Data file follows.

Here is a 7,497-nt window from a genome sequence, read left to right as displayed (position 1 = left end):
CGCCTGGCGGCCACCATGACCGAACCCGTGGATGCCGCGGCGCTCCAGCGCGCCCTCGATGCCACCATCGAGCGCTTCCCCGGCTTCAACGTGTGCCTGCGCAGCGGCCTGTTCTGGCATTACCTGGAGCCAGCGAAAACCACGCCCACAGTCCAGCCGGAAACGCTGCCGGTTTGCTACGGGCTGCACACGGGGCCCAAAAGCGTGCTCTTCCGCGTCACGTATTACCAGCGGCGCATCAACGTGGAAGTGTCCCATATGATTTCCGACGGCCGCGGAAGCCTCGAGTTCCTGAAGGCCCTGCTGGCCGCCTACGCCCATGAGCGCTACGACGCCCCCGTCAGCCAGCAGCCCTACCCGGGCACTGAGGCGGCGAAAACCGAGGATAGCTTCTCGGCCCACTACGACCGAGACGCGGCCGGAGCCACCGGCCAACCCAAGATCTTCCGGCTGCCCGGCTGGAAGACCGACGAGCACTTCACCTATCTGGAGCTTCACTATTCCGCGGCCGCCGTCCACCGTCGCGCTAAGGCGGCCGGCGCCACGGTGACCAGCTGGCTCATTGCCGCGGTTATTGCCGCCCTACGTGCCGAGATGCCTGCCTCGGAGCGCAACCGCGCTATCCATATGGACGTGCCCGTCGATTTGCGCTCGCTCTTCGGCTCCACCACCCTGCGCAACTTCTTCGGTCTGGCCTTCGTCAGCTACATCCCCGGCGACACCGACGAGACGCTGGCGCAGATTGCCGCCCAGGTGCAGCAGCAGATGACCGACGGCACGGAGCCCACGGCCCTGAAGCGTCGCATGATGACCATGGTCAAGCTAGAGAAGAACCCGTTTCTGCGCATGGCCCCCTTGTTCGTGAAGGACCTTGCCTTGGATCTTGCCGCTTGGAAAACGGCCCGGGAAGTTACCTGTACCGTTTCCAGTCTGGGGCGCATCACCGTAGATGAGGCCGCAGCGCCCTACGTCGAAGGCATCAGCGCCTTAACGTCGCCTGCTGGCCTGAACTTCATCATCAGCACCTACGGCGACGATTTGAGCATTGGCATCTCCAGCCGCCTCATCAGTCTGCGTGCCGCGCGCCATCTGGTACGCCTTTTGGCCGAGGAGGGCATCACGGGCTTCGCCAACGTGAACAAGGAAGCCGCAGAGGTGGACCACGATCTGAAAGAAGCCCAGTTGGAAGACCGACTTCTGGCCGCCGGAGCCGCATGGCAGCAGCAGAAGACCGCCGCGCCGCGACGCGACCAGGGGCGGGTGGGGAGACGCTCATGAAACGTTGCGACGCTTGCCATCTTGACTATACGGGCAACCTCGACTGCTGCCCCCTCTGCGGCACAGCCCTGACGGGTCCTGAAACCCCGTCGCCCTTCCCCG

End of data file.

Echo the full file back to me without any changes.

Here is a 7,497-nt window from a genome sequence, read left to right as displayed (position 1 = left end):
CGCCTGGCGGCCACCATGACCGAACCCGTGGATGCCGCGGCGCTCCAGCGCGCCCTCGATGCCACCATCGAGCGCTTCCCCGGCTTCAACGTGTGCCTGCGCAGCGGCCTGTTCTGGCATTACCTGGAGCCAGCGAAAACCACGCCCACAGTCCAGCCGGAAACGCTGCCGGTTTGCTACGGGCTGCACACGGGGCCCAAAAGCGTGCTCTTCCGCGTCACGTATTACCAGCGGCGCATCAACGTGGAAGTGTCCCATATGATTTCCGACGGCCGCGGAAGCCTCGAGTTCCTGAAGGCCCTGCTGGCCGCCTACGCCCATGAGCGCTACGACGCCCCCGTCAGCCAGCAGCCCTACCCGGGCACTGAGGCGGCGAAAACCGAGGATAGCTTCTCGGCCCACTACGACCGAGACGCGGCCGGAGCCACCGGCCAACCCAAGATCTTCCGGCTGCCCGGCTGGAAGACCGACGAGCACTTCACCTATCTGGAGCTTCACTATTCCGCGGCCGCCGTCCACCGTCGCGCTAAGGCGGCCGGCGCCACGGTGACCAGCTGGCTCATTGCCGCGGTTATTGCCGCCCTACGTGCCGAGATGCCTGCCTCGGAGCGCAACCGCGCTATCCATATGGACGTGCCCGTCGATTTGCGCTCGCTCTTCGGCTCCACCACCCTGCGCAACTTCTTCGGTCTGGCCTTCGTCAGCTACATCCCCGGCGACACCGACGAGACGCTGGCGCAGATTGCCGCCCAGGTGCAGCAGCAGATGACCGACGGCACGGAGCCCACGGCCCTGAAGCGTCGCATGATGACCATGGTCAAGCTAGAGAAGAACCCGTTTCTGCGCATGGCCCCCTTGTTCGTGAAGGACCTTGCCTTGGATCTTGCCGCTTGGAAAACGGCCCGGGAAGTTACCTGTACCGTTTCCAGTCTGGGGCGCATCACCGTAGATGAGGCCGCAGCGCCCTACGTCGAAGGCATCAGCGCCTTAACGTCGCCTGCTGGCCTGAACTTCATCATCAGCACCTACGGCGACGATTTGAGCATTGGCATCTCCAGCCGCCTCATCAGTCTGCGTGCCGCGCGCCATCTGGTACGCCTTTTGGCCGAGGAGGGCATCACGGGCTTCGCCAACGTGAACAAGGAAGCCGCAGAGGTGGACCACGATCTGAAAGAAGCCCAGTTGGAAGACCGACTTCTGGCCGCCGGAGCCGCATGGCAGCAGCAGAAGACCGCCGCGCCGCGACGCGACCAGGGGCGGGTGGGGAGACGCTCATGAAACGTTGCGACGCTTGCCATCTTGACTATACGGGCAACCTCGACTGCTGCCCCCTCTGCGGCACAGCCCTGACGGGTCCTGAAACCCCGTCGCCCTTCCCCG